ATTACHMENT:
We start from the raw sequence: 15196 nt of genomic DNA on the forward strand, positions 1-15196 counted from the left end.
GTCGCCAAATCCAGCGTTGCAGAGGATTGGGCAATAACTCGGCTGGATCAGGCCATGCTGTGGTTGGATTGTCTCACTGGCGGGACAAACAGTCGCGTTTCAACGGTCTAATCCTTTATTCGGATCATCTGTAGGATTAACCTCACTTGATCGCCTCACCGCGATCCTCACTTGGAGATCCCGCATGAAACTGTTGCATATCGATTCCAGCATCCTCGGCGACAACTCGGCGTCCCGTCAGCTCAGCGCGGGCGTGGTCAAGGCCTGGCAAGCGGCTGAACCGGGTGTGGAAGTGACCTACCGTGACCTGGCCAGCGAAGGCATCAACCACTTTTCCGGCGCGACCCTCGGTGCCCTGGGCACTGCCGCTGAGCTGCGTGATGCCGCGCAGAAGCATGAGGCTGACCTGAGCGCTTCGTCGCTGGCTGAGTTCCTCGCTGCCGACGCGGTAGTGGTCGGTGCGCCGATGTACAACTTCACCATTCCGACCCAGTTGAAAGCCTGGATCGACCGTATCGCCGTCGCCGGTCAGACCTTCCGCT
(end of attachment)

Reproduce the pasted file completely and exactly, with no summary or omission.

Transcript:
We start from the raw sequence: 15196 nt of genomic DNA on the forward strand, positions 1-15196 counted from the left end.
GTCGCCAAATCCAGCGTTGCAGAGGATTGGGCAATAACTCGGCTGGATCAGGCCATGCTGTGGTTGGATTGTCTCACTGGCGGGACAAACAGTCGCGTTTCAACGGTCTAATCCTTTATTCGGATCATCTGTAGGATTAACCTCACTTGATCGCCTCACCGCGATCCTCACTTGGAGATCCCGCATGAAACTGTTGCATATCGATTCCAGCATCCTCGGCGACAACTCGGCGTCCCGTCAGCTCAGCGCGGGCGTGGTCAAGGCCTGGCAAGCGGCTGAACCGGGTGTGGAAGTGACCTACCGTGACCTGGCCAGCGAAGGCATCAACCACTTTTCCGGCGCGACCCTCGGTGCCCTGGGCACTGCCGCTGAGCTGCGTGATGCCGCGCAGAAGCATGAGGCTGACCTGAGCGCTTCGTCGCTGGCTGAGTTCCTCGCTGCCGACGCGGTAGTGGTCGGTGCGCCGATGTACAACTTCACCATTCCGACCCAGTTGAAAGCCTGGATCGACCGTATCGCCGTCGCCGGTCAGACCTTCCGCT